(as in cinema) is taken the same way a traditional MRI is, with the addition of either a wristband or EKG leads on the patient’s chest to measure the heart rate. Each time your heart beats, the cerebrospinal fluid is forced out of your brain, down toward the spine in response to the flow of blood that enters the brain with each beat. The MRI machine is equipped with an additional software package that allows the images to be put together, showing the flow of the cerebrospinal fluid (CSF) as it is moving.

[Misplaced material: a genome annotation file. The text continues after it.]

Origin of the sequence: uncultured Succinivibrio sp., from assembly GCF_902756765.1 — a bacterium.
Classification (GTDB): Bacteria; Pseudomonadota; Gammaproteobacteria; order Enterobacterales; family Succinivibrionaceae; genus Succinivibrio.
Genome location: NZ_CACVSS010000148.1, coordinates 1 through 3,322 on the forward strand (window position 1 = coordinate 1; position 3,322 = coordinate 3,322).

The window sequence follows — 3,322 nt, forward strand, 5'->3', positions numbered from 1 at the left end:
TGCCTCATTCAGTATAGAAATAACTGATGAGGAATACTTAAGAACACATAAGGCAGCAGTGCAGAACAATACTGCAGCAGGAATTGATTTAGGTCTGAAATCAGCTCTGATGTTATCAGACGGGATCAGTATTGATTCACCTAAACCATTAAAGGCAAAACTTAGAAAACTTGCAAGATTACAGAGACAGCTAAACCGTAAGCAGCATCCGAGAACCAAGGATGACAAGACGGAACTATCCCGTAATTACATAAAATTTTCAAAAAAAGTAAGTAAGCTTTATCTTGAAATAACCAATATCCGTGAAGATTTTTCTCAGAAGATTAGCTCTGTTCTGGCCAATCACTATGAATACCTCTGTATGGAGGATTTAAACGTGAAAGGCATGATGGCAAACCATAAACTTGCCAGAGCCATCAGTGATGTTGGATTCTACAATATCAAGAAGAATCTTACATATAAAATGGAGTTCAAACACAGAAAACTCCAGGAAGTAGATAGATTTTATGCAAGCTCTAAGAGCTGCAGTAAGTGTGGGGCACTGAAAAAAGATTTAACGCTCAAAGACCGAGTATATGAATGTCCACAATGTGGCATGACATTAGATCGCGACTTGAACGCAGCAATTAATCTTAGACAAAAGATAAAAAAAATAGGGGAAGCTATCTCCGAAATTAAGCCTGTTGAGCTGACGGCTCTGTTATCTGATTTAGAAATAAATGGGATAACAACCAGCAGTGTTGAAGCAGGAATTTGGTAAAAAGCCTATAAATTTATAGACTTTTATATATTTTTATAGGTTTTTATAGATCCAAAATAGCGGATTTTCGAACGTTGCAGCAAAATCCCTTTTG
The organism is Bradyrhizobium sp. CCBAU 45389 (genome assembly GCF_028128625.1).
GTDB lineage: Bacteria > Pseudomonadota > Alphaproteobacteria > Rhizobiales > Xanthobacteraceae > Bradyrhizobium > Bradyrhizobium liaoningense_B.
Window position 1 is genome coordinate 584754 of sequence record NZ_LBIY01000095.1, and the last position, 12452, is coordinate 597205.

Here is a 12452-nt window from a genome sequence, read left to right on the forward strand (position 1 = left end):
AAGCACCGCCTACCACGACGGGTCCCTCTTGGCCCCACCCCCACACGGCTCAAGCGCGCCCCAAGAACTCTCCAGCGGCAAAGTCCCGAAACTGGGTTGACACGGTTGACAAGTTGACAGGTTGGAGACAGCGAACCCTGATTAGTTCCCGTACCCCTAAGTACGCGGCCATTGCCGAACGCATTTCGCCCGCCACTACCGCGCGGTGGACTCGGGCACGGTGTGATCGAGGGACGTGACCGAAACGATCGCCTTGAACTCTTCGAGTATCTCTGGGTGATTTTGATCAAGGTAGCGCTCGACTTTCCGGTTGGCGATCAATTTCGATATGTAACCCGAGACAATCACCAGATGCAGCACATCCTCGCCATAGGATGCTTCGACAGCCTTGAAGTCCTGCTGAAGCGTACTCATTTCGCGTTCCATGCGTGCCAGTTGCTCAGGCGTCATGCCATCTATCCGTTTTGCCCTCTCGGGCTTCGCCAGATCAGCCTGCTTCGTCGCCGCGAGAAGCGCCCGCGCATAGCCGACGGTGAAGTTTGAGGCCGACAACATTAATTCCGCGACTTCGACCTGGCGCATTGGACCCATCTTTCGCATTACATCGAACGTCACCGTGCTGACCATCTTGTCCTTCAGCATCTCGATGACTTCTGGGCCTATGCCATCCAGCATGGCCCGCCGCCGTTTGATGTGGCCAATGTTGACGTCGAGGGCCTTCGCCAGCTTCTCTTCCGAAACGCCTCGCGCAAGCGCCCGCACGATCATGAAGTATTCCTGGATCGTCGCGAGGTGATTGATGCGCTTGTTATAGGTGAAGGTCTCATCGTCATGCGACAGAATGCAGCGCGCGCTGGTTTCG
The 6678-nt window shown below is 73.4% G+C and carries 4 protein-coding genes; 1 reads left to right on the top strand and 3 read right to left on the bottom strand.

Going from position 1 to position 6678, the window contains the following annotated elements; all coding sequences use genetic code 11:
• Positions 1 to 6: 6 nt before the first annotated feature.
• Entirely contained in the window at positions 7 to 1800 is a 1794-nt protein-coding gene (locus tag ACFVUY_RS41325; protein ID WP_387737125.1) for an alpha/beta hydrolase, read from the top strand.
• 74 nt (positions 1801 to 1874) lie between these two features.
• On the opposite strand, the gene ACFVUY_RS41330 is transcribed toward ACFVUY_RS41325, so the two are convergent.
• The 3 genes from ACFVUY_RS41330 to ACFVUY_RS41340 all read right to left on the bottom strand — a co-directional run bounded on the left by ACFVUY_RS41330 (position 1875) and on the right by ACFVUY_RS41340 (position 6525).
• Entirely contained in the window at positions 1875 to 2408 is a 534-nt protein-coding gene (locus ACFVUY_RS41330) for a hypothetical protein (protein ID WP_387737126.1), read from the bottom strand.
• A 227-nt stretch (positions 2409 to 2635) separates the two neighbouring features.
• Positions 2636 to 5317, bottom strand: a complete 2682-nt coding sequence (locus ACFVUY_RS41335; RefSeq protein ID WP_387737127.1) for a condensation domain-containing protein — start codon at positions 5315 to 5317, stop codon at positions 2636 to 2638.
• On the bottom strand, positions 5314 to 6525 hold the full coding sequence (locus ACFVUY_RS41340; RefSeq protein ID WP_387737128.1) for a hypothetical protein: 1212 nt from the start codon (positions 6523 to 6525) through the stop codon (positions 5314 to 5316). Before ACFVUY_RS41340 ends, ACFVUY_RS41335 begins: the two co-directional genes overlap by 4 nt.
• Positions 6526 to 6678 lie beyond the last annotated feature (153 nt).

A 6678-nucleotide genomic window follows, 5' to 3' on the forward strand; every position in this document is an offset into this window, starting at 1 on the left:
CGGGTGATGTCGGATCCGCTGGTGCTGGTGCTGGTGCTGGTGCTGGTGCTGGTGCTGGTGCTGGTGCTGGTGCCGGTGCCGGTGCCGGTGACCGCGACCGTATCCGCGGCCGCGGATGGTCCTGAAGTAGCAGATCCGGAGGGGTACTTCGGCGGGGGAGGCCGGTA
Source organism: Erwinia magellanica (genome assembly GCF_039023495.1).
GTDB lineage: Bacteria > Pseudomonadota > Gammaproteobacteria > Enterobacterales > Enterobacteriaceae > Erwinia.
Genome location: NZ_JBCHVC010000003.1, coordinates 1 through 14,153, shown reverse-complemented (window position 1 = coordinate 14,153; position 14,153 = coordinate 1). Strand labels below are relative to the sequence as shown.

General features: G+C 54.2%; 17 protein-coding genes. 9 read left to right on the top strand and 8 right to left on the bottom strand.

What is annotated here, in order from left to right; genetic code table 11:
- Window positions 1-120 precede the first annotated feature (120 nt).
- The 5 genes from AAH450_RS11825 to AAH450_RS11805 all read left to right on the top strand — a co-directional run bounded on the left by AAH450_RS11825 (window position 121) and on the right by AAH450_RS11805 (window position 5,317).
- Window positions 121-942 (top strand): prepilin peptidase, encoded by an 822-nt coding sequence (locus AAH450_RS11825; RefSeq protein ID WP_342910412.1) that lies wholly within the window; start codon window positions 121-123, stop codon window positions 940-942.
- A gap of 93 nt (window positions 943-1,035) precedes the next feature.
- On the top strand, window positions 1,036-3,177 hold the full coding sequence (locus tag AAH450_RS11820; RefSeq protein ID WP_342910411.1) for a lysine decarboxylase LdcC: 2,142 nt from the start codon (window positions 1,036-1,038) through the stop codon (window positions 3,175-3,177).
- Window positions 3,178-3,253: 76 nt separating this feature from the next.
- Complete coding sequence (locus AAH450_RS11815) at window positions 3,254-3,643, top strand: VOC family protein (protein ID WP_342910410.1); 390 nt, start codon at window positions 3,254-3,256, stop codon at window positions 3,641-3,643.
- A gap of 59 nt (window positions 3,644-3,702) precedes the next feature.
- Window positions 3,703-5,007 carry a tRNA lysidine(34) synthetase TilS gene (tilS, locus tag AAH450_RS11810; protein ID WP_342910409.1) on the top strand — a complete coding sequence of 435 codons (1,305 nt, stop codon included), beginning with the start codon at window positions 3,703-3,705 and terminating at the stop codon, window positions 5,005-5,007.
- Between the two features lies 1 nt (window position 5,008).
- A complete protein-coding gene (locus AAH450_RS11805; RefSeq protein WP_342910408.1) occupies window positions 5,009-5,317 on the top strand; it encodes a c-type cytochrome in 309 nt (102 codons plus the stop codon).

Cine MRI’s are sometimes ordered for patients to help doctors determine the amount of CSF flow through the foramen magnum. It can be useful in cases of “borderline” Chiari Malformations or when the question of whether or not decompression is needed is not readily answered using a traditional MRI. A radiologist can determine the amount of fluid that is moving and compare that with normal subjects. Cine MRI’s are sometimes useful in showing other CSF blockages as well. Cine MRI’s are not readily available to all patients, and their practical use is still debated by physicians.